How do I live right?

HELP! What am I supposed to do to live right? Should I eat breakfast or not? And what should it contain? Is it good or bad to eat fruits and berries? How many portions of vegetable, fruits and berries do I need? Is it dangerous to eat late in the evening? When must I go to bed and how many hours of sleep do I need? Supplements – yes och no? Meditate and work out could be nice, but WHEN will I have time for it? Do I have to evolve at work – can’t I just go there and do my job, to get money for my life and leisure time? And if I am negative one day, is that so bad? Does everything has to be positive? Are night owls smarter? Why is it so hard to change a habit? I KNOW theoretically what I should do, but practically it doesn’t work.

I can fill out the list for eternity. Media floods us with good advices, tips, poeters and different contradicting researches. And upon all that, it is written in a tone of voice to make me feel shame for not changing or having a hard time changing my lifestyle. So, here are my advices to you:

  • Take 5 minutes in a silent space and listen to what you feel inside yourself about your lifestyle.
  • Write down what you think about, on the spot.
  • Applaud yourself, for taking 5 minutes to listen to yourself. If you want, you can increase the time, as time moves on, and see how that feels.
  • Accept that us human beings have different opinions and that you don’t have to follow others opinions about your lifestyle. They actually don’t live your life.
  • Are you happy with your lifestyle? Then continue with it! Yes, but if I like my lifestyle, but it gives me problems. Well, I would say that if you feel that you are having problems, then you aren’t happy with your lifestyle.
  • Can you motivate yourself: Read up on the area you feel like changing. Take the advices you feel suits you and follow them.
  • Are you having a hard time motivating yourself: Get help from someone outside, that can give you an honest feedback, encouraging words and a kick in the behind from time to time, to get you moving.
  • Value yourself and your time highly and get conscious about why you make the choices you do. You can only change the things that you’re conscious about. For me, getting conscious has made me have less anxiety over my lifestyle.
  • Be generous towards yourself as you make mistakes, because we all make them. Take a look of what went sideways and why, and start over again. If it helps: Look at you life as a project.
  • You are you and nobody else. You are in this world to be you and nobody else. Think about that as you present yourself to the world. You are unique and a piece that is needed, exactly as you are.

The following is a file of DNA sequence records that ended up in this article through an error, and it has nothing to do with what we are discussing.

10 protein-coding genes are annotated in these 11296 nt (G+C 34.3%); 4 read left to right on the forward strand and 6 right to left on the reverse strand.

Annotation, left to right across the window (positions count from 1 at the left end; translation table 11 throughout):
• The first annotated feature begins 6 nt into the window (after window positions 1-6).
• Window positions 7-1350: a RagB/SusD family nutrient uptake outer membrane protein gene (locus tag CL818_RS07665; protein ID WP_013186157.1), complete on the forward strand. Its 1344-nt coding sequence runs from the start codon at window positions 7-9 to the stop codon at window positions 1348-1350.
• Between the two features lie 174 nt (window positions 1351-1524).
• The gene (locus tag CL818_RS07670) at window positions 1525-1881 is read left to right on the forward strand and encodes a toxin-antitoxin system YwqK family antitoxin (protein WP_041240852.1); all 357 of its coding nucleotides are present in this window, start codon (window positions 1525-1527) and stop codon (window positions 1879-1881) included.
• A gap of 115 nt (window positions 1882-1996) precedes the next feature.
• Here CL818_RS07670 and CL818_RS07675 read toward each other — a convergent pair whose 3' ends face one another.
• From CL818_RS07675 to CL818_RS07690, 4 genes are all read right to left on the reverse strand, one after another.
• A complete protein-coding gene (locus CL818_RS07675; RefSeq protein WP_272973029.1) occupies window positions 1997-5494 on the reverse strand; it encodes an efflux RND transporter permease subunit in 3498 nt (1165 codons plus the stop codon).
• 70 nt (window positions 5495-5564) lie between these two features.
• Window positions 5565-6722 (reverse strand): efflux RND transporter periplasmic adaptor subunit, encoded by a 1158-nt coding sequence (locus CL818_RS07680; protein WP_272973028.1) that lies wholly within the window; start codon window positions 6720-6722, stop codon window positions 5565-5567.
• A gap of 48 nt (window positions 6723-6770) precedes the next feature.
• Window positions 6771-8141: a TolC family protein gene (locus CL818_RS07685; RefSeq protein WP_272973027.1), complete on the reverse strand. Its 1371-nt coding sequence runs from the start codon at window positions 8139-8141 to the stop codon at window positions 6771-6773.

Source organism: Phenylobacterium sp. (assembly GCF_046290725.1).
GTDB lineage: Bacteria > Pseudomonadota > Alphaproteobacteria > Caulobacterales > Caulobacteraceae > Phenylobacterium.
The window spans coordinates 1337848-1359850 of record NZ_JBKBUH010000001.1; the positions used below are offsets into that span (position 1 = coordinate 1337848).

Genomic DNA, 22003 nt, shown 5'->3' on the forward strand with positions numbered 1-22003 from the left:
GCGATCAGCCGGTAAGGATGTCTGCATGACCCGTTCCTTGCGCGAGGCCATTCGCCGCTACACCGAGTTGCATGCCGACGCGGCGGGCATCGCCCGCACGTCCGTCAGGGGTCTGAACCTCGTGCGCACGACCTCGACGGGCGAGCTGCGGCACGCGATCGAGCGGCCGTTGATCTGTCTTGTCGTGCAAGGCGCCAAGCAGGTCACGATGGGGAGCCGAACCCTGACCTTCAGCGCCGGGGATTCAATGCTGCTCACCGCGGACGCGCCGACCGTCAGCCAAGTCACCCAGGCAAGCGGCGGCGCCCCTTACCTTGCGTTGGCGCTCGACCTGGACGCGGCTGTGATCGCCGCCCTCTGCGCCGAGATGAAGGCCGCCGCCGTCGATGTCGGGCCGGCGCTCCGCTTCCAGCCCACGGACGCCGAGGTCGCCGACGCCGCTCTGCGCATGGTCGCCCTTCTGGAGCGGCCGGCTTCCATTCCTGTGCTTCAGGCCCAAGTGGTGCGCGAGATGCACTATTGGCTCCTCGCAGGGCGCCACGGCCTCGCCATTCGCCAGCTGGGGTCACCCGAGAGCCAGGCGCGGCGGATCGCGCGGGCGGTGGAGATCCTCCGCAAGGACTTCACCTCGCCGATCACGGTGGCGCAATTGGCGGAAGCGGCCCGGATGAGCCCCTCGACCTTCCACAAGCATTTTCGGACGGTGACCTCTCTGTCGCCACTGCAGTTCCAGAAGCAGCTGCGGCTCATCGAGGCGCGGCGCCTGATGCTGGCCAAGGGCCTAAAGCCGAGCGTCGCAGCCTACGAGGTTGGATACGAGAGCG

And the questions in the beginning? I will dig into them and a few more, and show you that it’s not easy to navigate in this jungle. It will be some blogs during this year (yes, I like digging and analyzing). I hope it will give some insight that knowledge and information is good, but that it is what you do with it that gives result. Talk is cheap, but to act is harder to do.

Here at the end, I want to leave you with these questions: What lifestyle do you want, why do you want that lifestyle and how will you get there? Remember that your lifestyle should feel right for you!

If you want to try out listening to your body more: Sign up for 7 days of “Learn your body’s signals”. It’s a gift from me.

If you want Siris Oas Newsletter: Sign up here.

Around the Body in 24 Days – All done

Day 24 has come and Christmas Eve is here. I want to thank you who has followed the journey around the body, during these 24 days. I hope it has woken your curiosity about how your body works and how its parts are related. That you can see that a body that is crooked can affect a lot in the body and that a stiff muscle can cause pain in other areas than where it is situated. That the nerves is a signalling system and that if they are squeezed you feel pain in the body. Look out for your body, so you have a good body posture, relaxed muscles and a nervous system that functions as it should. Do you want a taste of what it means to get yourself body awareness? Then sign up to “Learn Your Body’s Signals”. It’s done in 7 days and is a gift from me to you. (Has ended).

Read more here, if you’re interested in what I do and if you want to know more about my journey, then you find it here.

Once again Thank You and Good Luck with your continuing journey in and with your body!

Around the Body in 24 Days – Breathe through your fears

This is an exercise I learned from Anders Olsson, on the breathing instructor course. It helps you meet your fears and make them diminish or disappear. The exercise is done for 5-10 minutes.

  1. Think about situations that makes you scared, upset, pissed or irritated. Make them as alive as possible by fantasize.
  2. Note how you breathe when you think about these tough situations. Om din andning är stressad och spänd är det helt naturligt, vid dessa känslor.